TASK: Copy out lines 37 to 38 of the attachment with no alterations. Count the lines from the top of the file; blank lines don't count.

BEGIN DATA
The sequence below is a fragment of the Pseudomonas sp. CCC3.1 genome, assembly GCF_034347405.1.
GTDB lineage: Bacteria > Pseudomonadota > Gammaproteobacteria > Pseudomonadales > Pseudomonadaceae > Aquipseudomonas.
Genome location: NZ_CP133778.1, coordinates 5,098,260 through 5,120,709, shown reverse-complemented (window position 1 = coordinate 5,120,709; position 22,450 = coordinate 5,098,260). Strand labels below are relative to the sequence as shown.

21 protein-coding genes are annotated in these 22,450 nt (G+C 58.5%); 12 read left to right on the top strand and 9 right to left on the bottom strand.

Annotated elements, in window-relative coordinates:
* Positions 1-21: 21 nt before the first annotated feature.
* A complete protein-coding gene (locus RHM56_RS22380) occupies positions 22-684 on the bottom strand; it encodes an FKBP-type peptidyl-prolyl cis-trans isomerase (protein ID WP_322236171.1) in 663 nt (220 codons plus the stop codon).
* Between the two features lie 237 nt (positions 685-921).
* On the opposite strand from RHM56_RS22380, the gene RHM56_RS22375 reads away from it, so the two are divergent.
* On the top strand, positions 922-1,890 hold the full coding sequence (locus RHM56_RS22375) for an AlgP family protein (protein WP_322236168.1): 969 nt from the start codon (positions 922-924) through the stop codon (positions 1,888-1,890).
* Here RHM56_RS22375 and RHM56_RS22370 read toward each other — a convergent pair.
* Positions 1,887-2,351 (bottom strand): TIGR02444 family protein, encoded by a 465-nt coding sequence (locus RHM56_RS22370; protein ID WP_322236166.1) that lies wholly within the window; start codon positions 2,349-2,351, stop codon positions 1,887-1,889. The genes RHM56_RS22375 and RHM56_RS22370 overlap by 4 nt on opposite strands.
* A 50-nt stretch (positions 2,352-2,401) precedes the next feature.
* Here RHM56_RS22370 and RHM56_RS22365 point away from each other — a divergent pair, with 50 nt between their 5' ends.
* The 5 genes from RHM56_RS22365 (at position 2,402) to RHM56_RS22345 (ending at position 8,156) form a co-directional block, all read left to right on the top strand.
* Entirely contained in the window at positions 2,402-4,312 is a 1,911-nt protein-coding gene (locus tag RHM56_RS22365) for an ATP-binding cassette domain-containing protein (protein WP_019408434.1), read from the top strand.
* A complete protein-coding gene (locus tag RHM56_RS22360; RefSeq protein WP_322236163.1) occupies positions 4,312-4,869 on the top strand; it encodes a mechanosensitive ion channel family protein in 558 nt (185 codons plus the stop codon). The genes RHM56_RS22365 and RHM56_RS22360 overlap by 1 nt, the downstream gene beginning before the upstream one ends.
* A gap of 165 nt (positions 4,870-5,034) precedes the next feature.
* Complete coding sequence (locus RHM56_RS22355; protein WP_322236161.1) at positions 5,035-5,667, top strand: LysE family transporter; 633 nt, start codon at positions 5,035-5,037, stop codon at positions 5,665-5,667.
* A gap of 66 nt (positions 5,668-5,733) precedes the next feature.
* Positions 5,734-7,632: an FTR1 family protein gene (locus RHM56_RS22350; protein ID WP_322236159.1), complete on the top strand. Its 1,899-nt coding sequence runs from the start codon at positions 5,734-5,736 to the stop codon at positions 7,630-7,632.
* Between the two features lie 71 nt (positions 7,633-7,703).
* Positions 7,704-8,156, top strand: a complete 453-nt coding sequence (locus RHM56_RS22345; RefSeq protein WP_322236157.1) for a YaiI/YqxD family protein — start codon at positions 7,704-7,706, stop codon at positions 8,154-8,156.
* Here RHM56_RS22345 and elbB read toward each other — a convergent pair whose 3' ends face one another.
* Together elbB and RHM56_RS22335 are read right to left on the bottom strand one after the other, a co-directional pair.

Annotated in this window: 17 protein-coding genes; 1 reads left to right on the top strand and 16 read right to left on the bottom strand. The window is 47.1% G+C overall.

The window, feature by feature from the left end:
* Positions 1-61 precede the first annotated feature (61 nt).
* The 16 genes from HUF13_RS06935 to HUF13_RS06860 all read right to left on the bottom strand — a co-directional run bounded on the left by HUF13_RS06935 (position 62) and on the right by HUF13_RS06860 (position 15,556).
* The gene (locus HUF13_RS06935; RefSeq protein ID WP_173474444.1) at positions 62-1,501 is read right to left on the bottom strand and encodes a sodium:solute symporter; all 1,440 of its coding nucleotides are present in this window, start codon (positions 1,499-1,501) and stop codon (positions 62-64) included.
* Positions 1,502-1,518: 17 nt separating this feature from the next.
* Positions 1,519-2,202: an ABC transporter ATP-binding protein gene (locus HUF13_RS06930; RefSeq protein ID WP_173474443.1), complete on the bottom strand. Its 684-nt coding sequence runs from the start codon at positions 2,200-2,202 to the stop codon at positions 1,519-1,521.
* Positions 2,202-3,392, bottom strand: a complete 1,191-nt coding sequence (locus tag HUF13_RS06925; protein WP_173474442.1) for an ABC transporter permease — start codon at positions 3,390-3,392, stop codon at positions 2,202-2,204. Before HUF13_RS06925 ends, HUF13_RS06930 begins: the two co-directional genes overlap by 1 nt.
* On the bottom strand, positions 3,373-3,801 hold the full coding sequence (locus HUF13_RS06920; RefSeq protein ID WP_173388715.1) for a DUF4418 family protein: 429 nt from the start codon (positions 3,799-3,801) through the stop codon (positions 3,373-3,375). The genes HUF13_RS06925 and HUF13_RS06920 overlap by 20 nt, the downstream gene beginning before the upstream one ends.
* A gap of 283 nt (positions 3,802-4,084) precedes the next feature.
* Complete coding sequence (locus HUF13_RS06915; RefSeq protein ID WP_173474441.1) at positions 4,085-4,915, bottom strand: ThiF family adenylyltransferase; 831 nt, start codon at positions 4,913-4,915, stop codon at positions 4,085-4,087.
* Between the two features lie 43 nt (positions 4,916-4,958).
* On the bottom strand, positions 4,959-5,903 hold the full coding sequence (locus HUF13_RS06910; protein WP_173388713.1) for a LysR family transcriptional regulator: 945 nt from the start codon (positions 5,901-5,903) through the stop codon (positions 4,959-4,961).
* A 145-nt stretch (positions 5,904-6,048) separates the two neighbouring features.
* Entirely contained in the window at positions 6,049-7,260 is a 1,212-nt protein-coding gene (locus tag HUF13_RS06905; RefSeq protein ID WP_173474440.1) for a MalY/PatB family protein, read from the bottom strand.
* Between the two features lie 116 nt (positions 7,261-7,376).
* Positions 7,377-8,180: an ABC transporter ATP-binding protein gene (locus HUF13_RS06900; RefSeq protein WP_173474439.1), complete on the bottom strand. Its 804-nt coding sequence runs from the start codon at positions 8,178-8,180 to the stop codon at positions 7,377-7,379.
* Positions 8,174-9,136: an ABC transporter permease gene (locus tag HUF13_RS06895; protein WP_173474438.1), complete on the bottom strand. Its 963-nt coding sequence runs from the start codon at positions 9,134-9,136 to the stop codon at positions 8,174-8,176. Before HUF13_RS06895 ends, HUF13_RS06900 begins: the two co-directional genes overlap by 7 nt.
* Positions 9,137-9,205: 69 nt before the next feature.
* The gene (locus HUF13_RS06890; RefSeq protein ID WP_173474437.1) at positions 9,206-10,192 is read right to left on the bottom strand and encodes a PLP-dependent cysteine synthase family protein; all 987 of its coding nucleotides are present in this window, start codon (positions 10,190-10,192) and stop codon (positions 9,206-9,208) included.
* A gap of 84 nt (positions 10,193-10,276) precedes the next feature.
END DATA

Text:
* Between the two features lie 43 nt (positions 4,916-4,958).
* On the bottom strand, positions 4,959-5,903 hold the full coding sequence (locus HUF13_RS06910; protein WP_173388713.1) for a LysR family transcriptional regulator: 945 nt from the start codon (positions 5,901-5,903) through the stop codon (positions 4,959-4,961).